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May 26th, 2017

Insight

America's political pendulum swings to the right

Kathleen Parker

By Kathleen Parker

Published Oct. 29, 2014

To paraphrase Roger Miller — and, indeed, to reveal my vast store of musical trivia — America swings like a pendulum do.

If projections, human nature and historical bent prevail next Tuesday, we may see a bit of topsy-turvy up on the benighted Hill. Anything still can happen, but it seems as though Republicans may command both the House and Senate beginning next year.

In this event, President Obama would be left alone with his pen and executive power. Wouldn't he rather just have a newspaper and a cup of coffee? Worst. Job. Ever.

Indeed, with the Islamic State, Ebola and the harsher realities of Obamacare on the rise, one wonders how the president will navigate the next two years — with or without Democratic support, which has been scarcer than lawyers' jobs in recent weeks.

As token consolations should Republicans succeed in taking back the Senate, Americans may no longer routinely peer into the funereal face of Senate leader Harry Reid. (I know, dear, take a tissue.) Rather they could be treated to the equally mirthless countenance of Mitch McConnell, the man who once said his goal was to limit Obama to one term.

Republicans are too smart to celebrate, yet, and Democrats, ever saddled with hope and — what was that other thing? — are too busy scrambling for unreliable midterm voters. Pundits, meanwhile, whose brilliance often shines in retrospect, have drummed their fingers to nubs waiting for Election Day as Brits do a royal birth.

Given the preceding qualifiers, weasel words and other verbal outlets favored by political prognosticators, permit me a few observations about the state of government, the people and the pendulum.

What seems clear is that the hope-and-change formula that catapulted a relative unknown into the presidency has lost its magic.

This isn't intended as an indictment of Obama's performance, which speaks for itself, but this election surely is a referendum on his presidency as much as it is anything else. The pendulum that swung hard leftward in 2008 — notwithstanding Obama's rhetorical flourishes about unifying the country — is now gaining momentum on its inevitable return toward the right.

It is nearly axiomatic that Democrats have become the Republicans they despise, using social concerns as wedge issues. Whereas Republicans used to summon voters with the prospect of, say, homosexuals wanting to marry each other and settle down with mortgages and other marital miseries, they're now relatively relaxed with a recent Supreme Court move making such marriages possible in many states.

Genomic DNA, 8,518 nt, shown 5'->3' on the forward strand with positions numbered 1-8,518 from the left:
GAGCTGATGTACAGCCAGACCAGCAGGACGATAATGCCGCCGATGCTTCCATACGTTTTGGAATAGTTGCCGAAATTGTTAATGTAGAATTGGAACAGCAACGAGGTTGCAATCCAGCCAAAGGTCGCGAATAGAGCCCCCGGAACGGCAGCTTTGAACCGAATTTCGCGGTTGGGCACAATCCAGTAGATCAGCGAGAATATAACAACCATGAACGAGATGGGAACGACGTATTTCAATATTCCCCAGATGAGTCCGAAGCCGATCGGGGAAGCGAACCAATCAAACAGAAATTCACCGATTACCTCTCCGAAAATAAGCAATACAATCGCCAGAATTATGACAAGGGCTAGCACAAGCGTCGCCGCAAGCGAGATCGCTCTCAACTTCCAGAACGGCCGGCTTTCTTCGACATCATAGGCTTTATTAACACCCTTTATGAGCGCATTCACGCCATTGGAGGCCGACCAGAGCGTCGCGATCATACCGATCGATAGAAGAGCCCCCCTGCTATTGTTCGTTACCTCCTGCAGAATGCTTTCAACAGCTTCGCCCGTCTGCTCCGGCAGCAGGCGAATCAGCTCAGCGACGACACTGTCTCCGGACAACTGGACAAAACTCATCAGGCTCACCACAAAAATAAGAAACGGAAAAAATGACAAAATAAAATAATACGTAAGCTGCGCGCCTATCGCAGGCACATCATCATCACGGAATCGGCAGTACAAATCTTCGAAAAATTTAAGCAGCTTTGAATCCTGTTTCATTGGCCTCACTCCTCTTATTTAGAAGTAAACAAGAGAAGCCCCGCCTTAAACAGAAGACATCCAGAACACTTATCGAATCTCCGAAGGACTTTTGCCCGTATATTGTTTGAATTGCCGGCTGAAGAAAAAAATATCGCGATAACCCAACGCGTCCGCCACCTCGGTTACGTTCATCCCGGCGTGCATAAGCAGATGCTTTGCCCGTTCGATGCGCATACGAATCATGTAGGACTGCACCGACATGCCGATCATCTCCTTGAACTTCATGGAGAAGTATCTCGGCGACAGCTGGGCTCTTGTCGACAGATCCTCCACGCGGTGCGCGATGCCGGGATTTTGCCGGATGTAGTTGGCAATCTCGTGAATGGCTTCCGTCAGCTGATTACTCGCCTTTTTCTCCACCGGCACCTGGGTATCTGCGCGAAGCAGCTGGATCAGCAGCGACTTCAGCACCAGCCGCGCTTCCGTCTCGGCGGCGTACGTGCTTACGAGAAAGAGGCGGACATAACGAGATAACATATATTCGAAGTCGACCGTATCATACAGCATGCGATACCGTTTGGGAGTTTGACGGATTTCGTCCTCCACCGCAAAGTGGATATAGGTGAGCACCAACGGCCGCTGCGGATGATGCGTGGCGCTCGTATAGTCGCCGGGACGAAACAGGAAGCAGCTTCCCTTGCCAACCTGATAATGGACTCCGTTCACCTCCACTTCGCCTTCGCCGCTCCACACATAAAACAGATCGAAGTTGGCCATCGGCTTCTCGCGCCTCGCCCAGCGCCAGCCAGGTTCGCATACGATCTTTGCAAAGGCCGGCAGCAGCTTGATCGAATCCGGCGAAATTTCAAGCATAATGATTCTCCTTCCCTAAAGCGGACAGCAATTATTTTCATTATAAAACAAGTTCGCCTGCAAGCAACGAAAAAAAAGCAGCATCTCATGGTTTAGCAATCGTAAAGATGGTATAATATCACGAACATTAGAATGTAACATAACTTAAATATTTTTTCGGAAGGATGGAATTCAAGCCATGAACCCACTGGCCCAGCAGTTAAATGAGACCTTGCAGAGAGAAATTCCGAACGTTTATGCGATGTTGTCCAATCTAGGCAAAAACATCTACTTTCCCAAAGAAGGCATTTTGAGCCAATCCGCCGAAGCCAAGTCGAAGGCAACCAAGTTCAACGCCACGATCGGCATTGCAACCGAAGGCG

It's Democrats who now want to talk about these awful wedge issues as bait for Republicans who seem finally to have found their big(ger) brains. As predictably as the pendulum's swing, victors usually become the people and practices they once loathed. How quickly the grass-roots movement becomes the bureaucracy; how soon the oppressed become the oppressors.

Victorious Republicans would be at risk of reading this election's results as a mandate for conservatism, which would be just as mistaken as Democrats who read Obama's election and reelection as a mandate for Just Everything! What's happening this time is that people feel unmoored. The world may not be scarier than ever, but we're more aware than ever.

There's nothing like a few beheadings to put things in perspective.

Thus, I suspect that a ballot cast in the midterms is less a vote for a person or policy than it is a vote against the void so many perceive in the presidency. When two of the four horsemen of the biblical Apocalypse come galloping out of Hell's gate — Death/Ebola and War/Islamic State — one can hardly rely on the hopers to sort things out. It's doer time. Or, Dewar's, if you please.

It would be nice, should Republicans indeed take charge, if they would skip the hubris course and buckle down with their Democratic counterparts to make wise, not goal-prancing, decisions. The people will be entrusting to the victors their fates and their children's future — no trifling matters.

What our political pendulum tells us, meanwhile, is that we the people are neither hard right nor hard left, if every now and then an exemplar of either wins favor long enough to remind us of this fact.

What we are is a nation of sensible sorts, most of whom come home each day to rest where the pendulum do. May the victors, both Democrat and Republican, remember this fact and keep it close to their conscience.

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Kathleen Parker won the Pulitzer Prize for Commentary. Now one of America's most popular opinion columnists, she's appeared in JWR since 1999.

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